• That's how I learned it too. – Ryan Reich Jun 15 '17 at 5:30
• I can add that "frequently" and "eventually" are kind of opposites. Any sequence fulfills one and only one of the two properties "Eventually in $N$" and "Frequently outside $N$" (also known as "Frequently in the complement of $N$"). Whether that helps making sense of the terms or just causes further confusion, I don't know. – Arthur Jun 15 '17 at 10:38
• The terms frequently and eventually are a good choice for the usual mathematical terms "infinitely many $n$" and "sufficiently large $n$" especially when when has a problem understanding the latter terms. +1 – Paramanand Singh Jun 15 '17 at 13:03
• That explanation should be included in a textbook somewhere. – Robert Wolfe May 11 '18 at 15:29
• @RobertWolfe, yes, it's beautiful. Thanks G Tony. I had never understood the "eventually less than $c+\epsilon$" part, and for years I thought I understood the concepts--until just now, when a step in a proof confused me. What I needed was exactly that point. – Mars Jul 25 at 17:53

The number $\limsup|a_n|$ is the supremum of the accumulation points of the sequence $\{|a_n|\}$. So if you are told that $\limsup|a_n|=c>0$, you know that there is a subsequence $\{|a_{n_k}|\}$ with limit $c$, and no subsequence has a greater limit. The first fact is already enough to tackle your problem.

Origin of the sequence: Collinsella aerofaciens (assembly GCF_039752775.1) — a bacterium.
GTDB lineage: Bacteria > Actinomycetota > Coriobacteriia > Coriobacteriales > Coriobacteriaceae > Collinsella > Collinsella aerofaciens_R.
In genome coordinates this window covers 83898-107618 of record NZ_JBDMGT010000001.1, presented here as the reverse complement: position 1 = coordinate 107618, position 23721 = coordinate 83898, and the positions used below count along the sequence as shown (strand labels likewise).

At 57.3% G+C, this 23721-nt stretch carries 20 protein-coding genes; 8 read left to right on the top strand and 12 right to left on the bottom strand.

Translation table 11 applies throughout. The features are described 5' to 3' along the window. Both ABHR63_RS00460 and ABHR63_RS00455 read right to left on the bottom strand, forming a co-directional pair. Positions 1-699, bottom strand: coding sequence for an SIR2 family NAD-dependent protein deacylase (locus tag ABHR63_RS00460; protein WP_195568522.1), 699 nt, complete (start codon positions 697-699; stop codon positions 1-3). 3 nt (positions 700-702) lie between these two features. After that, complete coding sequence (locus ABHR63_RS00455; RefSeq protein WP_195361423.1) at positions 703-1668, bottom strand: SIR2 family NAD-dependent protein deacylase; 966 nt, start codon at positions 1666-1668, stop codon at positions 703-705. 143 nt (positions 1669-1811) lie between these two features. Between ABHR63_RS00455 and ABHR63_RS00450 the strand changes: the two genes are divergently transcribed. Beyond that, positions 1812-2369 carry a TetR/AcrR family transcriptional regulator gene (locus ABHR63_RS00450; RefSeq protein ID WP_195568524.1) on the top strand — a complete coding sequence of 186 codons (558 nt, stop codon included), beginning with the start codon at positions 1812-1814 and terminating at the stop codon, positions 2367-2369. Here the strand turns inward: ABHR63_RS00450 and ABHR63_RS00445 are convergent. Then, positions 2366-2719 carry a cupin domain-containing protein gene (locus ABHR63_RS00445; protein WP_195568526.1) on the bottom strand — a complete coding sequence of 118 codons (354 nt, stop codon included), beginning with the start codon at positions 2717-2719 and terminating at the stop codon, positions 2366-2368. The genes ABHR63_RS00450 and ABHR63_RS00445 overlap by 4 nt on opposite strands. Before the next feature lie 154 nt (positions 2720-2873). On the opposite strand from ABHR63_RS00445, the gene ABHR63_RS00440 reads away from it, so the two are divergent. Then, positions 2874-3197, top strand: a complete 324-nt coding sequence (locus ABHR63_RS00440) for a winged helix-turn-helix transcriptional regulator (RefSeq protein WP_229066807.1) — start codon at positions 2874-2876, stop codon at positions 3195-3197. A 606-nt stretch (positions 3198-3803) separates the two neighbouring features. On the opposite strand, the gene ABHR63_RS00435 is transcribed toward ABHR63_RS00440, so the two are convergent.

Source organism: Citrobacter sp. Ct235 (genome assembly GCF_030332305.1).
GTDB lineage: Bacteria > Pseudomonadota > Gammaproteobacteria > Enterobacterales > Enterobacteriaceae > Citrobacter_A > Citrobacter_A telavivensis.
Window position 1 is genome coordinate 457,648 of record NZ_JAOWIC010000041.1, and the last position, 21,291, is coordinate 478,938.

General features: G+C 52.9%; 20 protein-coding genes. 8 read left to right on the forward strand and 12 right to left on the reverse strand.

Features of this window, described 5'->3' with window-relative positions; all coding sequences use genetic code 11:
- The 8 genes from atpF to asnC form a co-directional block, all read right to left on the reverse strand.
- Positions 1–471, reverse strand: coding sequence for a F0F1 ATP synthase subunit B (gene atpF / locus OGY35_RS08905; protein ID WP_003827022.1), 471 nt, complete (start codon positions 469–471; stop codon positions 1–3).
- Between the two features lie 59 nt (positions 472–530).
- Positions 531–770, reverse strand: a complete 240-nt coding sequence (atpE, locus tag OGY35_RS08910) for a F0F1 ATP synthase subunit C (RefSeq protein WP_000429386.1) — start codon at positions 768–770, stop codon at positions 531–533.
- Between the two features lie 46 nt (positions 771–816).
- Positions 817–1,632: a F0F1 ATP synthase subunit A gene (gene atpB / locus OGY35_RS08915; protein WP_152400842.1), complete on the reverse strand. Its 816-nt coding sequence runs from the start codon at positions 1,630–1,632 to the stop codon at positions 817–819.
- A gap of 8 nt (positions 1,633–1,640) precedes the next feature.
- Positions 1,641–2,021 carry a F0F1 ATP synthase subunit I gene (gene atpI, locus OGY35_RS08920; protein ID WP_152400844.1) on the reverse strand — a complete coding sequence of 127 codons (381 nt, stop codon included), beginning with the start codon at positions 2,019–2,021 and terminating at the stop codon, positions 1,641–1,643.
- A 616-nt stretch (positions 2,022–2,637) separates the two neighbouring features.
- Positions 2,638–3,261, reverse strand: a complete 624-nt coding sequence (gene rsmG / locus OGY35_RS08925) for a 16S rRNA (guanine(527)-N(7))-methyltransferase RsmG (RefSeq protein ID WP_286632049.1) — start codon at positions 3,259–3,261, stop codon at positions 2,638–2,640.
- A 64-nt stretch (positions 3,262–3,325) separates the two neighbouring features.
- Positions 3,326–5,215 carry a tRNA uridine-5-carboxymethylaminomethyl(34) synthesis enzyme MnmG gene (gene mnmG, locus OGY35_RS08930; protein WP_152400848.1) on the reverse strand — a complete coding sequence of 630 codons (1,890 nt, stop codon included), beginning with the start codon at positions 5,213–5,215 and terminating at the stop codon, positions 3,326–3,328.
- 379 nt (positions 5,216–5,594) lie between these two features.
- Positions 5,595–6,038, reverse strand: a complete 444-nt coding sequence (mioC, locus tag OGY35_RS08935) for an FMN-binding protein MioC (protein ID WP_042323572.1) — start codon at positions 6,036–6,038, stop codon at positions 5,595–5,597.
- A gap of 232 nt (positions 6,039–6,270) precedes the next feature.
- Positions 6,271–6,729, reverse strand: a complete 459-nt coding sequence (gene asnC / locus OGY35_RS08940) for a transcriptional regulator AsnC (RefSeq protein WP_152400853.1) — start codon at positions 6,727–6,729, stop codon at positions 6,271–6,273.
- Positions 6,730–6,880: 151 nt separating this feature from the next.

• That's true for sequences that are bounded above. For sequences unbounded above, you'd have to regard $+\infty$ as an "accumulation point", which is not usual. – Robert Israel Jun 14 '17 at 22:25
• It is usual to me, and standard when you consider the extended real numbers in measure theory. – Martin Argerami Jun 14 '17 at 22:40

I would write here $\limsup|a_n|=k$. Then $k>0$. What this means is that for any $\delta>0$, $|a_n|>k-\delta$ infinitely often, but $|a_n|<k+\delta$ for all sufficiently large $n$. Thus $|a_n|^{1/n}>(k-\delta)^{1/n}$ infinitely often but $|a_n|<(k+\delta)^{1/n}$ for all sufficiently large $n$. Can we choose a useful $\delta$ which will tell us something about the sequence $(|a_n|^{1/n})$?

• To the O.P. : Try $\delta=k/2.$ – DanielWainfleet Jun 14 '17 at 22:27
• I think the point that I was missing is that "for sufficiently large n" means $\left\lvert a_n \right\rvert ^{1/n} \to 1$, and then you can say something about the inequality with $\delta$. Is that correct? – Burnsba Jun 15 '17 at 12:52

An idea for you to work out: that $\;\limsup\limits_{n\to\infty}a_n=q>0\;$ means that $\;q\;$ is the biggest of all the partial limits of $\;\{a_n\}\;$ , and in particular that there exists a subsequence

$$\{a_{n_k}\}\subset\{a_n\}\;\;\;s.t.\;\;\;\lim_{x\to\infty}a_{n_k}=q$$

and this last means that for $\;\epsilon=\frac q2\;$ , for example, there exists $\;K\in\Bbb N\;$ such that if $\;k>K\;$ then

$$\;|a_{n_k}-q|<\epsilon\iff 0<q-\epsilon<a_{n_k}<q+\epsilon$$

and from here

$$1\xleftarrow[\infty\leftarrow n]{}\sqrt[n]{q-\epsilon}\le\sqrt[n]{a_{n_k}}\le\sqrt[n]{q+\epsilon}\xrightarrow[n\to\infty]{}1$$